If you want to be famous, you’re much better off going on auditions for television dramas (or worse, reality shows) than you are starting a company. In fact, starting a company in the hopes of being famous is sort of like trying to invent a new camera in the hopes of becoming a moviestar. There are shorter routes to fame, and ones that don’t involve wasting the time and energy of dozens of other people.


It’s Not a Business

I don’t think many people would argue that any modern day startup founder was smarter than Alan Turing, or that any CEO of a large tech company was a brighter mind than Alexander Graham Bell. Both contributed enormously to the world that we now work in. But neither Alan Turing, nor Bell, were really businessmen, and though they respectively invented modern computing and telephony, neither profited much from it during their lives.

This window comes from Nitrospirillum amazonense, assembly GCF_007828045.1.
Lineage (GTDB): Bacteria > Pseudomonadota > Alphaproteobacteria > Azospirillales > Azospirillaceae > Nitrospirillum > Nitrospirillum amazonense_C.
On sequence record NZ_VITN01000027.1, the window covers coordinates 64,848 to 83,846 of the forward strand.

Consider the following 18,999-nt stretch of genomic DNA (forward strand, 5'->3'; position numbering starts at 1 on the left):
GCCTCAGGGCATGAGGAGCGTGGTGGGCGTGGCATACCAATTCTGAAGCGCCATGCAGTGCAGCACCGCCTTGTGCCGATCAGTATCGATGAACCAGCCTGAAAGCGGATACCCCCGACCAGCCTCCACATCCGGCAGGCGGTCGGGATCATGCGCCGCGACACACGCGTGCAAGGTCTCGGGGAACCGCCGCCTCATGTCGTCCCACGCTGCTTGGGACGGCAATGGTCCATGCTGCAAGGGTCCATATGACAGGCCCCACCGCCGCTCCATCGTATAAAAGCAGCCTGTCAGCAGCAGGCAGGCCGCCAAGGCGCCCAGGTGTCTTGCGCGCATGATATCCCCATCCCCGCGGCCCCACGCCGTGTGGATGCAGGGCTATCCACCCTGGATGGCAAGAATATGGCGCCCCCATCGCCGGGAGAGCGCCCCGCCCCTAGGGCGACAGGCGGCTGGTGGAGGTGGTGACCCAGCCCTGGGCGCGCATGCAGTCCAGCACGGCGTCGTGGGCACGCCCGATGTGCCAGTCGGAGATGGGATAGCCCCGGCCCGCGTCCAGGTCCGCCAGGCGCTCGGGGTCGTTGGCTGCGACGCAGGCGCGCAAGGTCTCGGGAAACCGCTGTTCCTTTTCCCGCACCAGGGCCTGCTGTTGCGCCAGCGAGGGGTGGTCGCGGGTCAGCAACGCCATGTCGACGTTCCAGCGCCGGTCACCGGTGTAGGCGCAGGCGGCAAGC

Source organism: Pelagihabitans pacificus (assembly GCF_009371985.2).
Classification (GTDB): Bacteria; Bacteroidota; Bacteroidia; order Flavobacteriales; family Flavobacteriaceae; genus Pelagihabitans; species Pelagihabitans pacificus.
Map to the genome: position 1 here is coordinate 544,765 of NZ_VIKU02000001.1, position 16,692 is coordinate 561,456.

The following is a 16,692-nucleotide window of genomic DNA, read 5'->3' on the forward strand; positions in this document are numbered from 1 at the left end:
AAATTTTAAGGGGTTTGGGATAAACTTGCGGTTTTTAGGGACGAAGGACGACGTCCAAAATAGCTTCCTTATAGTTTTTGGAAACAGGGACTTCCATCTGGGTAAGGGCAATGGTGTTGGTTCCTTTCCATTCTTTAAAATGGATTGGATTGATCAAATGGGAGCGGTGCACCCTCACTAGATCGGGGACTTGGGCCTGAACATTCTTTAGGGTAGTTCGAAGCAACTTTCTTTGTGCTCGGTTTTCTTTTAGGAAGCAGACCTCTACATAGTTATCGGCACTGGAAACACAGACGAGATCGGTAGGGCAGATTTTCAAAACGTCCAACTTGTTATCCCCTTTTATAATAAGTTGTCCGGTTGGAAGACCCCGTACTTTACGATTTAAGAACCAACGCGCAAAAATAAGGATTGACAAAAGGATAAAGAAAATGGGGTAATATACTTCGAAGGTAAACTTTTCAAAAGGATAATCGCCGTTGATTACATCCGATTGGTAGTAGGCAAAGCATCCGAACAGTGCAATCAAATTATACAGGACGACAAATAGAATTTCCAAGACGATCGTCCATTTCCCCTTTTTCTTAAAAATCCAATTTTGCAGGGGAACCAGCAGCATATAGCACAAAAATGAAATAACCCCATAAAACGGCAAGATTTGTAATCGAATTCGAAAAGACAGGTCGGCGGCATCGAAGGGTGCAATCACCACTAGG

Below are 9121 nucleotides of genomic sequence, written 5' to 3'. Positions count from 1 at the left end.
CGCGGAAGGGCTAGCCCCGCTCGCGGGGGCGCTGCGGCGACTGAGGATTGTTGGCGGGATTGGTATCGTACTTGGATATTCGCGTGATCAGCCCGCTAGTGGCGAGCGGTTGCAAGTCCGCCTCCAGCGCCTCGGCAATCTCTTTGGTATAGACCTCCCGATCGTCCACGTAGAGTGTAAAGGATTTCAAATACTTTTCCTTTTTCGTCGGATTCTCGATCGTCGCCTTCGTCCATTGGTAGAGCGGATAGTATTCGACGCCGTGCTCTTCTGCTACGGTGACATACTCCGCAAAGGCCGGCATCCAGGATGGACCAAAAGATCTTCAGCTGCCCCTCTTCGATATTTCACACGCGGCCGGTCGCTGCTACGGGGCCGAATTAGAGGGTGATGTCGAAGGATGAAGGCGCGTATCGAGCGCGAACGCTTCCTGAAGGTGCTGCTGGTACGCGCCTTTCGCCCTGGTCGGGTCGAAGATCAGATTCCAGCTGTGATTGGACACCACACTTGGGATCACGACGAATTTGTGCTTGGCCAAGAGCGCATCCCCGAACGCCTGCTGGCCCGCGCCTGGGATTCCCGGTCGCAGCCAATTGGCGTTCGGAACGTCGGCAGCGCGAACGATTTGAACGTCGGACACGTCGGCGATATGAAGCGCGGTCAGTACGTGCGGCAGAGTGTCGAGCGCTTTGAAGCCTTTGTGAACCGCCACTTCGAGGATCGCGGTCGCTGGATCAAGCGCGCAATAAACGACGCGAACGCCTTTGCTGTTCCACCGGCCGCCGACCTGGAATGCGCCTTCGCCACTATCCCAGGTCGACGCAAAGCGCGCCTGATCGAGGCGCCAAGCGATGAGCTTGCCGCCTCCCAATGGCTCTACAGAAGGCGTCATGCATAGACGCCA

Some of the most creative and interesting startups we talk to are like this. They have engaging, intriguing ideas, and they are good at talking about them. But when it comes to laying out a plan for growth and profitability, it becomes clear quickly that what they have is not really a business. It *could* be a business, but even though they’ve done incredible intellectual work in developing their ideas, those ideas are about as relevant to starting a business as Einstein’s work was to the Manhattan Project. Einstein discovered that nuclear fission was possible. The skills needed to do that were unrelated to the skills necessary to make a nuclear bomb, or building a nuclear energy plant. A startup is not that different. The world needs visionary programmers and thinkers to come up with ideas we couldn’t previously imagine- but the world will take advantage of those ideas in ways that those thinkers may not have the skills to help with. The cruel reality is that most inventors have an uphill battle to fight, if they want to capitalize on their ideas. And history is full of visionaries who failed to profit from their own ideas. The perfect startup has visionaries and executors in the same team, but few have enough of both.